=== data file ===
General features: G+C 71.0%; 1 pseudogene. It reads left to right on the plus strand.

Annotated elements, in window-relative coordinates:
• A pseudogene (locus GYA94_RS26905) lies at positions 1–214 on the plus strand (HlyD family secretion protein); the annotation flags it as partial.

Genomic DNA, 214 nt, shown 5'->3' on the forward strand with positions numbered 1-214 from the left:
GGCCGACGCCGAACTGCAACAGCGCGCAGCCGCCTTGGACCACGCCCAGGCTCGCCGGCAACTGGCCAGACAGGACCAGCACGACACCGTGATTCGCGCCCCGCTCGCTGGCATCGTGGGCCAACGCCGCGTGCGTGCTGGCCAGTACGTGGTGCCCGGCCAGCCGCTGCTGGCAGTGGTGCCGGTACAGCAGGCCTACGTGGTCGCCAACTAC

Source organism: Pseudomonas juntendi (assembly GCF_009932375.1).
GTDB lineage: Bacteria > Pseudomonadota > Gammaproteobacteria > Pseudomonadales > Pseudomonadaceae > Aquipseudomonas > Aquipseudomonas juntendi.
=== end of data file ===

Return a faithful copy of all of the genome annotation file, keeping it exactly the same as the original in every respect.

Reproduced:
General features: G+C 71.0%; 1 pseudogene. It reads left to right on the plus strand.

Annotated elements, in window-relative coordinates:
• A pseudogene (locus GYA94_RS26905) lies at positions 1–214 on the plus strand (HlyD family secretion protein); the annotation flags it as partial.

Genomic DNA, 214 nt, shown 5'->3' on the forward strand with positions numbered 1-214 from the left:
GGCCGACGCCGAACTGCAACAGCGCGCAGCCGCCTTGGACCACGCCCAGGCTCGCCGGCAACTGGCCAGACAGGACCAGCACGACACCGTGATTCGCGCCCCGCTCGCTGGCATCGTGGGCCAACGCCGCGTGCGTGCTGGCCAGTACGTGGTGCCCGGCCAGCCGCTGCTGGCAGTGGTGCCGGTACAGCAGGCCTACGTGGTCGCCAACTAC

Source organism: Pseudomonas juntendi (assembly GCF_009932375.1).
GTDB lineage: Bacteria > Pseudomonadota > Gammaproteobacteria > Pseudomonadales > Pseudomonadaceae > Aquipseudomonas > Aquipseudomonas juntendi.